Happy New Year! As the retail world catches its breath after the whirlwind of the holidays, many managers find their New Year’s resolutions include “doing something to improve training.” How about you? Now that there’s hope for a little down time, does training figure in as one of the projects you hope to accomplish? Very likely, since you’ve chosen to read this column. Here are some ideas to help you turn your resolutions into actions.
Give Yourself Some Time
First of all, to make any progress toward your goals, make the time to think about, plan, and implement training improvements. In my experience, you’ll be more effective if you set aside a little time each week and really stick to it. If you wait for that illusive “free week,” it may never come. Contrary to popular belief,improving your organization’s training doesn’t require a huge master plan. There are many meaningful changes you can make that don’t require a lot of time. They do, however, require implementation and consistent follow-through in order to be effective. Setting aside time to focus on training each week — and then really doing it — will get you much farther in the long run than any one-time shot, no matter how many hours you devote to that initial session. Any consistent investment as small as 30 minutes per week can yield significant results.
Look at Your Bottom Lines
Now that you’ve set aside some time, where do you start? It is
impossible to accomplish everything at once. Training improvements, like
any other project, will benefit from some up-front thinking about
priorities. Curb your inclination to rush right in and start changing
everything. Spend your first weekly training time allotment on
determining your top priorities.
At Zingerman’s we work toward positive results on three bottom lines — great food, great service and great finance, measuring our progress in each of these areas. As a result, we focus our training, which we call Bottom Line Training, on making a positive bottom-line impact.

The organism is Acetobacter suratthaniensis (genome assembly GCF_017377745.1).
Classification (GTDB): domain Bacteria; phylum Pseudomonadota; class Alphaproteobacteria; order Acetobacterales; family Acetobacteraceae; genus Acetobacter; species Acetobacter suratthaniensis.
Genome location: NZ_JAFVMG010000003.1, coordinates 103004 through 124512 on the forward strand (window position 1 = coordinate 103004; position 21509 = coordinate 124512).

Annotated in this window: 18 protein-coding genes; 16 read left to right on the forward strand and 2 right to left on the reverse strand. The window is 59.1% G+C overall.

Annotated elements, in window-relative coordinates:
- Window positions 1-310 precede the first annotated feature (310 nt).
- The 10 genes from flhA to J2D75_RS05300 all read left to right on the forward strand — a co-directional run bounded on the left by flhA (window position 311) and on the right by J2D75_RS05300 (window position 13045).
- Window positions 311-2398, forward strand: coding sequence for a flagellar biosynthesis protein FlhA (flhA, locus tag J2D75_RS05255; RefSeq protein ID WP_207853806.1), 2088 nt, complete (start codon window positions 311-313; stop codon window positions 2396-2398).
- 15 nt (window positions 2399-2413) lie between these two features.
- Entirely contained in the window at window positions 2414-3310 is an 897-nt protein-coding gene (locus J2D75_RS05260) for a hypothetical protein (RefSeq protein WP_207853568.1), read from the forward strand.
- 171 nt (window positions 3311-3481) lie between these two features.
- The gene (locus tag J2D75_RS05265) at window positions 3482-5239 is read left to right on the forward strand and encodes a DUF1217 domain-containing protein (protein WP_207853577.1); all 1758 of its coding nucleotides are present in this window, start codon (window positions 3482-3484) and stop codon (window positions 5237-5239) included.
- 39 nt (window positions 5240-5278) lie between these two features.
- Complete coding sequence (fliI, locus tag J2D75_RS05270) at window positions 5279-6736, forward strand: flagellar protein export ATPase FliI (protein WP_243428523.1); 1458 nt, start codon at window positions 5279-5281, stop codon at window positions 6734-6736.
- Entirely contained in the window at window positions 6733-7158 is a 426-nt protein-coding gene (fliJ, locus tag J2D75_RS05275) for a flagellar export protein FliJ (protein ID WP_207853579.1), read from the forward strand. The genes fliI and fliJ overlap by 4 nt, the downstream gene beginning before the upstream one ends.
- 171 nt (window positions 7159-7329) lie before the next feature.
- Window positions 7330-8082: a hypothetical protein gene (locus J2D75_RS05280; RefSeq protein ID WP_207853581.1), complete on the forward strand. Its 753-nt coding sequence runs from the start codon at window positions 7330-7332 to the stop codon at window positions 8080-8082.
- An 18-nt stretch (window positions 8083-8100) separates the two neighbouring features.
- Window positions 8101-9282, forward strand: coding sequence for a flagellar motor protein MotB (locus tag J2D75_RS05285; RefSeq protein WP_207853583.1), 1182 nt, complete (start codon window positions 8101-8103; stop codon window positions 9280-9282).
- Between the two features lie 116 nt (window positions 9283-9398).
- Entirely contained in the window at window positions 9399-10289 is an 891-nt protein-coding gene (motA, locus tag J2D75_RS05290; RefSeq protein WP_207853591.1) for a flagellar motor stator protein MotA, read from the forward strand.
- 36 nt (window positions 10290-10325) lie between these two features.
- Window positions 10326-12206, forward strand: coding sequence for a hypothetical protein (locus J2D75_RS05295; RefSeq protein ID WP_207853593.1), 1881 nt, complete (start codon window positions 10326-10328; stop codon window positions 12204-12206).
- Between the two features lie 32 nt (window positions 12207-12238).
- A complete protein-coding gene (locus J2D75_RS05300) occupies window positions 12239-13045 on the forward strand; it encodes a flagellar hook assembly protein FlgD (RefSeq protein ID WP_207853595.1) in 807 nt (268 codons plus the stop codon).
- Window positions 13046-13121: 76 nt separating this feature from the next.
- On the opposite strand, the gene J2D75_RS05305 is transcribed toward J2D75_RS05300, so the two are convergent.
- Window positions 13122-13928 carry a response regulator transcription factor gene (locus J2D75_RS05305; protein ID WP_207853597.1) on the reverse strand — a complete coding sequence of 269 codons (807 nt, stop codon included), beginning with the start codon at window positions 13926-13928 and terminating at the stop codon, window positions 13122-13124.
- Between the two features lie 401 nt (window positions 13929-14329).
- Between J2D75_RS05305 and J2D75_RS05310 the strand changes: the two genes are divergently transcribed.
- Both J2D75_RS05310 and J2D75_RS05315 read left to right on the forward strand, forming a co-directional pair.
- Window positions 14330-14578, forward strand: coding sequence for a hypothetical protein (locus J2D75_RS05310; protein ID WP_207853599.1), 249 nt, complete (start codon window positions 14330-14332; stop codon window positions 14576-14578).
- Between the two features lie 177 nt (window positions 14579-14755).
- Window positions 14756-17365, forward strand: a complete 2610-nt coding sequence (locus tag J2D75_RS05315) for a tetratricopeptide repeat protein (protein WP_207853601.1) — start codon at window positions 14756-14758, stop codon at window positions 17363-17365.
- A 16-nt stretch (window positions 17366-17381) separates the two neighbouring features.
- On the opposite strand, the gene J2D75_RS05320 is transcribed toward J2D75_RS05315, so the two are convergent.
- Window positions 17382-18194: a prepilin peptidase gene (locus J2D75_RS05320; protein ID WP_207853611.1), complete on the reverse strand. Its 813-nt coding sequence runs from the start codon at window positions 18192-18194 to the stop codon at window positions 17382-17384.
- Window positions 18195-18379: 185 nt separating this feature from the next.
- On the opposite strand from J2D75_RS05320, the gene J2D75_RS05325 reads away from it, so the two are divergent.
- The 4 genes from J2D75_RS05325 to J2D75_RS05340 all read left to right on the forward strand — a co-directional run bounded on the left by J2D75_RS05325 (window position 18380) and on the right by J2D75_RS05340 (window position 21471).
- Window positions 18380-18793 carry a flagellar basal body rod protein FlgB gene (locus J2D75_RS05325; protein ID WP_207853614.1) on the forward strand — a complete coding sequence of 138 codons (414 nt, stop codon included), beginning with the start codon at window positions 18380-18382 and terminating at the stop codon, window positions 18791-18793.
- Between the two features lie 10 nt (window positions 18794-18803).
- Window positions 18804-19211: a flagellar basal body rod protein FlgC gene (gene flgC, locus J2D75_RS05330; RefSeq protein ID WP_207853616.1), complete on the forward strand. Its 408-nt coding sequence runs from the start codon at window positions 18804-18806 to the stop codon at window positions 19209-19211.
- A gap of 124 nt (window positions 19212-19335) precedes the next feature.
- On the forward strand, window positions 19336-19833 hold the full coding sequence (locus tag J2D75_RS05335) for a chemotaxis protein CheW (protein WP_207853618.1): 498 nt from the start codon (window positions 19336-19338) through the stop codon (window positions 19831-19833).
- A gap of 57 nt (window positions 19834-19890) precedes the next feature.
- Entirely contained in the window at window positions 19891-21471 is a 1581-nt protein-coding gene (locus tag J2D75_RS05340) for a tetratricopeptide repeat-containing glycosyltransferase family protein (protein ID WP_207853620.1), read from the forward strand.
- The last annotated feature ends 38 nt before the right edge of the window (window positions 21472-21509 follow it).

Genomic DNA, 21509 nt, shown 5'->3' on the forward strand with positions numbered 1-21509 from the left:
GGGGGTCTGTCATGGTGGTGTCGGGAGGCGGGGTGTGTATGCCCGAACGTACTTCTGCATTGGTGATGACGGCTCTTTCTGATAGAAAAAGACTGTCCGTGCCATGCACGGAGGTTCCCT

Although you may not talk in terms of multiple bottom lines, I think most retail managers would agree that product quality, service quality, and financial results are all top priorities. Look at your organization’s current performance in each of those areas. If you feel you’re particularly weak in one area, focus there.
What’s Bugging You?
Another good place to start is with your gut. That’s right. Those feelings down in the pit of your stomach that tell you things are not going the way you know they should. I’m usually most in touch with these feelings when I first wake up in the morning and find myself anxious about some aspect of work. For some managers, it’s whatever they find themselves thinking about as they walk into the store each day, hoping that there hasn’t been a problem. Still others know they’ve hit a hot spot when they start grinding their teeth upon returning after a couple of days off. You get the idea.
The situations that generate these anxieties can run the gamut from relatively minor to quite serious:
• Are the display cases set up by opening time?
• Are our phones being answered correctly?
• Are the cash drawers consistently short?